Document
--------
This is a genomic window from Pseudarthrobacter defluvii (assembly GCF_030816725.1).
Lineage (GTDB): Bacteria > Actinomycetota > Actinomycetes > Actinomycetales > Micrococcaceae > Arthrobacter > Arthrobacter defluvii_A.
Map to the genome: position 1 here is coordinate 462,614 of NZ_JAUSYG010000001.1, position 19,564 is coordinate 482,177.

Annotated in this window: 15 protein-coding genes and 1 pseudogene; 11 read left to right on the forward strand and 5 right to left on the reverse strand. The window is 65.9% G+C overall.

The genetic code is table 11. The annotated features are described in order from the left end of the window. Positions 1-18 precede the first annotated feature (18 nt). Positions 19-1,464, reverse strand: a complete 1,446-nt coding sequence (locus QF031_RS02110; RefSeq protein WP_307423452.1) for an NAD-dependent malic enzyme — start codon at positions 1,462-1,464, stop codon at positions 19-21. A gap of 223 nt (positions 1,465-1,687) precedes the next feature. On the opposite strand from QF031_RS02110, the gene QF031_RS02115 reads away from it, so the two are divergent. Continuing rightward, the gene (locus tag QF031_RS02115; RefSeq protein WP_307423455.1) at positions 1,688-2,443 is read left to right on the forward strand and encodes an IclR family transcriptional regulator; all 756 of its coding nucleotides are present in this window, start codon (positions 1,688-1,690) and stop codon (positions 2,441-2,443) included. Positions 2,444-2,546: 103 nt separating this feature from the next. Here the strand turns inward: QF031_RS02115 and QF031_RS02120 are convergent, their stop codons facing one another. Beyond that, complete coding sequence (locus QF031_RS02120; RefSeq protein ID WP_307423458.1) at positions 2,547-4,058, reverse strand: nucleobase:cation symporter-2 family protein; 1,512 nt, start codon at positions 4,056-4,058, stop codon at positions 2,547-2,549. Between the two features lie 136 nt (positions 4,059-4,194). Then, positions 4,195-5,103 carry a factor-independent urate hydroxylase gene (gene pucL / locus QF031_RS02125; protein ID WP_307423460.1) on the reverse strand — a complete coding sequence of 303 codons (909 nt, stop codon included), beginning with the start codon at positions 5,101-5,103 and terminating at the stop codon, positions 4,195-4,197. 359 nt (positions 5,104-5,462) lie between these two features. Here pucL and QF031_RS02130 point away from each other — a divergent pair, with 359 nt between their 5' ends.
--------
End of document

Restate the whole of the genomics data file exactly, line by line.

This is a genomic window from Pseudarthrobacter defluvii (assembly GCF_030816725.1).
Lineage (GTDB): Bacteria > Actinomycetota > Actinomycetes > Actinomycetales > Micrococcaceae > Arthrobacter > Arthrobacter defluvii_A.
Map to the genome: position 1 here is coordinate 462,614 of NZ_JAUSYG010000001.1, position 19,564 is coordinate 482,177.

Annotated in this window: 15 protein-coding genes and 1 pseudogene; 11 read left to right on the forward strand and 5 right to left on the reverse strand. The window is 65.9% G+C overall.

The genetic code is table 11. The annotated features are described in order from the left end of the window. Positions 1-18 precede the first annotated feature (18 nt). Positions 19-1,464, reverse strand: a complete 1,446-nt coding sequence (locus QF031_RS02110; RefSeq protein WP_307423452.1) for an NAD-dependent malic enzyme — start codon at positions 1,462-1,464, stop codon at positions 19-21. A gap of 223 nt (positions 1,465-1,687) precedes the next feature. On the opposite strand from QF031_RS02110, the gene QF031_RS02115 reads away from it, so the two are divergent. Continuing rightward, the gene (locus tag QF031_RS02115; RefSeq protein WP_307423455.1) at positions 1,688-2,443 is read left to right on the forward strand and encodes an IclR family transcriptional regulator; all 756 of its coding nucleotides are present in this window, start codon (positions 1,688-1,690) and stop codon (positions 2,441-2,443) included. Positions 2,444-2,546: 103 nt separating this feature from the next. Here the strand turns inward: QF031_RS02115 and QF031_RS02120 are convergent, their stop codons facing one another. Beyond that, complete coding sequence (locus QF031_RS02120; RefSeq protein ID WP_307423458.1) at positions 2,547-4,058, reverse strand: nucleobase:cation symporter-2 family protein; 1,512 nt, start codon at positions 4,056-4,058, stop codon at positions 2,547-2,549. Between the two features lie 136 nt (positions 4,059-4,194). Then, positions 4,195-5,103 carry a factor-independent urate hydroxylase gene (gene pucL / locus QF031_RS02125; protein ID WP_307423460.1) on the reverse strand — a complete coding sequence of 303 codons (909 nt, stop codon included), beginning with the start codon at positions 5,101-5,103 and terminating at the stop codon, positions 4,195-4,197. 359 nt (positions 5,104-5,462) lie between these two features. Here pucL and QF031_RS02130 point away from each other — a divergent pair, with 359 nt between their 5' ends.